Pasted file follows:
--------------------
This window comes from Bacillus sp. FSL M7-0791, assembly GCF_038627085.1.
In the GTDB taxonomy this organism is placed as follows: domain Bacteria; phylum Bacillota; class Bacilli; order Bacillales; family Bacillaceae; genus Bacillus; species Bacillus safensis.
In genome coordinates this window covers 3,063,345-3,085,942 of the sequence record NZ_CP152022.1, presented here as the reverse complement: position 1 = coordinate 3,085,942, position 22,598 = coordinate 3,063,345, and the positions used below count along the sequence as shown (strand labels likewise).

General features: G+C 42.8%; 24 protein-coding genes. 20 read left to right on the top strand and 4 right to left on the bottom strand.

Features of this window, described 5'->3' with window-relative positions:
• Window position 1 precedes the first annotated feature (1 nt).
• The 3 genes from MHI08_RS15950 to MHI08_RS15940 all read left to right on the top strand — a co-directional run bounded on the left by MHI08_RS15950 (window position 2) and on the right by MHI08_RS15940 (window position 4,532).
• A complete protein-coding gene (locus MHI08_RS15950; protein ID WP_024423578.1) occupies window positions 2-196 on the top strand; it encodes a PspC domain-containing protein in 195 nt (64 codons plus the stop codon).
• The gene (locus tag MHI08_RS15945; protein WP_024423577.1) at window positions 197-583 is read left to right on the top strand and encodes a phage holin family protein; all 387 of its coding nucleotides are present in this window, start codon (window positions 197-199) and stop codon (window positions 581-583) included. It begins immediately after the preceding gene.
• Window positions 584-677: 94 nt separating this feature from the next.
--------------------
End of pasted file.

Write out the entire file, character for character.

This window comes from Bacillus sp. FSL M7-0791, assembly GCF_038627085.1.
In the GTDB taxonomy this organism is placed as follows: domain Bacteria; phylum Bacillota; class Bacilli; order Bacillales; family Bacillaceae; genus Bacillus; species Bacillus safensis.
In genome coordinates this window covers 3,063,345-3,085,942 of the sequence record NZ_CP152022.1, presented here as the reverse complement: position 1 = coordinate 3,085,942, position 22,598 = coordinate 3,063,345, and the positions used below count along the sequence as shown (strand labels likewise).

General features: G+C 42.8%; 24 protein-coding genes. 20 read left to right on the top strand and 4 right to left on the bottom strand.

Features of this window, described 5'->3' with window-relative positions:
• Window position 1 precedes the first annotated feature (1 nt).
• The 3 genes from MHI08_RS15950 to MHI08_RS15940 all read left to right on the top strand — a co-directional run bounded on the left by MHI08_RS15950 (window position 2) and on the right by MHI08_RS15940 (window position 4,532).
• A complete protein-coding gene (locus MHI08_RS15950; protein ID WP_024423578.1) occupies window positions 2-196 on the top strand; it encodes a PspC domain-containing protein in 195 nt (64 codons plus the stop codon).
• The gene (locus tag MHI08_RS15945; protein WP_024423577.1) at window positions 197-583 is read left to right on the top strand and encodes a phage holin family protein; all 387 of its coding nucleotides are present in this window, start codon (window positions 197-199) and stop codon (window positions 581-583) included. It begins immediately after the preceding gene.
• Window positions 584-677: 94 nt separating this feature from the next.